So ask yourself, do you have a decision to make today?  Do you tend more toward the positive or negative mind?  How about taking 3 minutes sitting still, closing your eyes, breathing deeply and allowing the input of both your positive and negative minds to come in without interference.  Do not try to make an answer come, rather allow it to come. Be patient.  Accessing your neutral mind is a new habit that requires you to build the skill of meditation and stillness.  Once you act from the clarity of the neutral mind, you are immediately able to live in the full expression of YOU and to let go of the results of your actions.  Enjoy your freedom.

2 responses to “Recovery, Kundalini Yoga and the 3 Minds”

  1. Hi Tommy,
    A friend turned me on to your video on step 4 and I’m intrigued to see we have a similar view of the Steps and Yoga. I teach in the San Gabriel Valley and have been in Al-Anon for 16 years. I am married to a recovering alcoholic who is very into Kundalini Yoga, while I prefer Hatha. I wonder whether some of the preference there has to do with our approach to life in general. Just a meandering thought, not really relevant but interesting to me, at least.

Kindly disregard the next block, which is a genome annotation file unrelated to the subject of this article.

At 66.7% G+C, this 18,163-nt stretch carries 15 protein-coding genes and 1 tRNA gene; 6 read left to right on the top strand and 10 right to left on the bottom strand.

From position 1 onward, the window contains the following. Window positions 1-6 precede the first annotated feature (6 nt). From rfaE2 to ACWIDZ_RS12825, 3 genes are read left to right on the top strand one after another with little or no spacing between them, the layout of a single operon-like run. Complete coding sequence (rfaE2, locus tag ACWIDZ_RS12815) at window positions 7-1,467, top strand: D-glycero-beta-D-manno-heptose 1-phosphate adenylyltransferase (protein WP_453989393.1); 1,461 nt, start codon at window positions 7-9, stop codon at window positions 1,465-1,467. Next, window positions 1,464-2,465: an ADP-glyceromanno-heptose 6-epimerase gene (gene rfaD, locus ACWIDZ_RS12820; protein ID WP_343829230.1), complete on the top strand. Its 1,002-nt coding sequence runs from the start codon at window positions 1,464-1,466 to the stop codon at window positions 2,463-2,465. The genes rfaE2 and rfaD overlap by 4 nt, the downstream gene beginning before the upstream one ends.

I have been encouraged to do videos by people in my classes and I’ve resisted it for several reasons, most present, because of the anonymity issue. I see that you are up front about your addiction issues and that you use your full name and obviously, your photo. This is not a criticism. I am interested in your perception on this. I also believe that the connection between yoga and 12-Steps is vital and important, and that Yoga can be extremely helpful to anyone facing addiction issues from whatever perspective. Getting that message out there is so important. How do you keep balance with this?